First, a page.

But itâ€™s been both difficult, wonderful, painful, and rewarding. Last night they had at the church , what they call, a Kesha, or an all night vigil of prayer, singing, skits, games, movie, etc. As for me, Iâ€™m not one who can pray for 8 hours straight, most of my prayer, I like to spend alone, I guess. But its good with the masses every so often. A few of the guys showed up, and as they were arriving, I was upstairs in my flat, getting ready to play some guitar and leading the group in some songs. Itâ€™s been a long (very long) time since Iâ€™ve done that sorta thing, and so I was nervous. Plus the guitar I was to use, had a broken string. And I get very particular about sound, and if Iâ€™m missing a string, I get worked up. So I was lucky to have a friend downstairs named Tim who had a guitar and was generous enough to let me borrow it for the evening.
Once the gathering started, one of the guys walked in, and letâ€™s just say he wasnâ€™t doing too well. We told him he should go home, get sobered up and then come back. I wasnâ€™t sure if it was the right thing to do, but it did make sense at the time. Maybe itâ€™s about building discipline, if he can control himself one day a week? I dunno, I have no idea how these things work, but as far as addiction goes, I can sympathize. I think we all can. Thereâ€™s always something that has us kinda bound: big things, small things. Itâ€™s all the same at the end, just some have bigger consequences than others.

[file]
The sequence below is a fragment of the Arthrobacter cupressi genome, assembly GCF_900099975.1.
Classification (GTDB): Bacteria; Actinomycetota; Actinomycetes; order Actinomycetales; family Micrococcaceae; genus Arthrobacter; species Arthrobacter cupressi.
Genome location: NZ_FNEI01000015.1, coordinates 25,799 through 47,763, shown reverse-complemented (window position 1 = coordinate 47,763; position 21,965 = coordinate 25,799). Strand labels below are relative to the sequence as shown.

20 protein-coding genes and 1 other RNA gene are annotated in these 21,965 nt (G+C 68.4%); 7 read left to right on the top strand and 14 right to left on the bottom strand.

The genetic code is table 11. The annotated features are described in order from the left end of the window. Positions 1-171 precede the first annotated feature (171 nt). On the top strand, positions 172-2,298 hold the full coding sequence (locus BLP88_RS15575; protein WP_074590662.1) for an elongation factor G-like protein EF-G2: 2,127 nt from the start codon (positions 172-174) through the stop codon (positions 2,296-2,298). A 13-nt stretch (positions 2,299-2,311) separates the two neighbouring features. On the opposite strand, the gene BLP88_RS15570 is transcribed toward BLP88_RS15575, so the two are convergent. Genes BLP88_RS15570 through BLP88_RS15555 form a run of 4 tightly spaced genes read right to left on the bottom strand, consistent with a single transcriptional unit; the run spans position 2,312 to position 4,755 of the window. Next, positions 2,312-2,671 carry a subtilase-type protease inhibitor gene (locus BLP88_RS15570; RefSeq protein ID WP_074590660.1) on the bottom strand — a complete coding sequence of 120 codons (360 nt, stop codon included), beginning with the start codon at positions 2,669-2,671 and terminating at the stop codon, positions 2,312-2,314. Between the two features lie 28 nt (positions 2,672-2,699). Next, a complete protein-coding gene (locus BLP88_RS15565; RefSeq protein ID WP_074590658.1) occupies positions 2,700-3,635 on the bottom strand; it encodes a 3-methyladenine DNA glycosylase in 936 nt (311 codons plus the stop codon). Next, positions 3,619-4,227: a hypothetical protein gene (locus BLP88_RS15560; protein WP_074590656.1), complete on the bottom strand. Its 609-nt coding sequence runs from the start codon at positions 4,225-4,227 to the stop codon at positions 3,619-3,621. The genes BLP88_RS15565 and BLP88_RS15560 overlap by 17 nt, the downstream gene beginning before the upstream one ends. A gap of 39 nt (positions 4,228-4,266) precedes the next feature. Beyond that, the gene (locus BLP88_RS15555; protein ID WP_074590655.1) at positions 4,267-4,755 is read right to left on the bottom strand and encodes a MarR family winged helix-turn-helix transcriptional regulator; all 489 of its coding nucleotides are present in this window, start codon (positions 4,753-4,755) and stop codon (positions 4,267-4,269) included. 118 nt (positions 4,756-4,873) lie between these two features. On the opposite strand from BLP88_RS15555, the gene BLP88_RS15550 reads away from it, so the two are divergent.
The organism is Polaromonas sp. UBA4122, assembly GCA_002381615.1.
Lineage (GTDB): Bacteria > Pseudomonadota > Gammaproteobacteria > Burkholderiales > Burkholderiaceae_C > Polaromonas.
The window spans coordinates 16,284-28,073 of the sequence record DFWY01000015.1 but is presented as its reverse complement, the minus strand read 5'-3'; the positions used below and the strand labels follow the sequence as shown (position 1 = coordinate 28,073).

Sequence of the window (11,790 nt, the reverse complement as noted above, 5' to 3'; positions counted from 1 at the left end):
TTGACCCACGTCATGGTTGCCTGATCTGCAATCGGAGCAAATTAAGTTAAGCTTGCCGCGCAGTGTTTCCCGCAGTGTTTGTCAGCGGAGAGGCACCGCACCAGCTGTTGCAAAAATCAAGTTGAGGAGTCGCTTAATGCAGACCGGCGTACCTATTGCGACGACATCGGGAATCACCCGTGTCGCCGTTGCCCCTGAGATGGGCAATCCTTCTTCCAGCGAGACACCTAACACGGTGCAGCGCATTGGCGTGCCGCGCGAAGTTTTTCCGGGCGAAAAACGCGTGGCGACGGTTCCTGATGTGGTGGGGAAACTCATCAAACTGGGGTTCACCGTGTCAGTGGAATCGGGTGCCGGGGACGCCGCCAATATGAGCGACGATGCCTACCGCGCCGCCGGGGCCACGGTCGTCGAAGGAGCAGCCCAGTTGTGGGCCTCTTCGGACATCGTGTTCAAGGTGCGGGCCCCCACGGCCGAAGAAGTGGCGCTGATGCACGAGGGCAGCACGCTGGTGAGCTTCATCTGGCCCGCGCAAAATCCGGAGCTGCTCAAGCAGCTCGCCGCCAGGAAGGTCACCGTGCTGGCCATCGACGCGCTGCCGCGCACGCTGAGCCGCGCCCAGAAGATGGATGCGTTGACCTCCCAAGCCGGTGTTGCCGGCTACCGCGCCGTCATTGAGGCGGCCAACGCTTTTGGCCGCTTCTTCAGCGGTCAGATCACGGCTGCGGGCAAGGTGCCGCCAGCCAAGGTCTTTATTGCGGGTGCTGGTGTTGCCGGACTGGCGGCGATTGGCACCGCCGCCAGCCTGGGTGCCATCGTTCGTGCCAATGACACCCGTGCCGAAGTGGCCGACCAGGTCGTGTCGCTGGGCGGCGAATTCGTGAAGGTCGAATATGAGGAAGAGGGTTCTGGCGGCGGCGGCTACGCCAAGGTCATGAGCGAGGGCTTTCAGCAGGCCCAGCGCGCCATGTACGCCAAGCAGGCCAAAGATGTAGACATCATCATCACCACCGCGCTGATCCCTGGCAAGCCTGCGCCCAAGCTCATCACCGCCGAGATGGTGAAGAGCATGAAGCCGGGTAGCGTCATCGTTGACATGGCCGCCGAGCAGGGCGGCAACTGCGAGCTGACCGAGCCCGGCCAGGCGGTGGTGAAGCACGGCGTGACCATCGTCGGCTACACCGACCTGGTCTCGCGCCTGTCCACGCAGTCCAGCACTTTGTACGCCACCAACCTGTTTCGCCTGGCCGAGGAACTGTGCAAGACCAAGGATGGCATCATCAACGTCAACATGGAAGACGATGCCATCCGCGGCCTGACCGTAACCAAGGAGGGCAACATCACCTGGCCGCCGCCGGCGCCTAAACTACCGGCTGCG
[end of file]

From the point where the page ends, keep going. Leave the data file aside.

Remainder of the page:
He ended up leaving and the night continued. But with a sort of bittersweet note, for me.Â I was spending most of the time worried about this kid. As I started playing Timâ€™s guitarâ€¦ the most amazing thing happened, the strap broke. Then, a string popped, then another string snapped! And my one hour gig, turned into 15 minutes of clumsy, yet very musical, playing and singing, and for those 15 minutes, everyone was feeling it. Well, at least I was for sure â˜º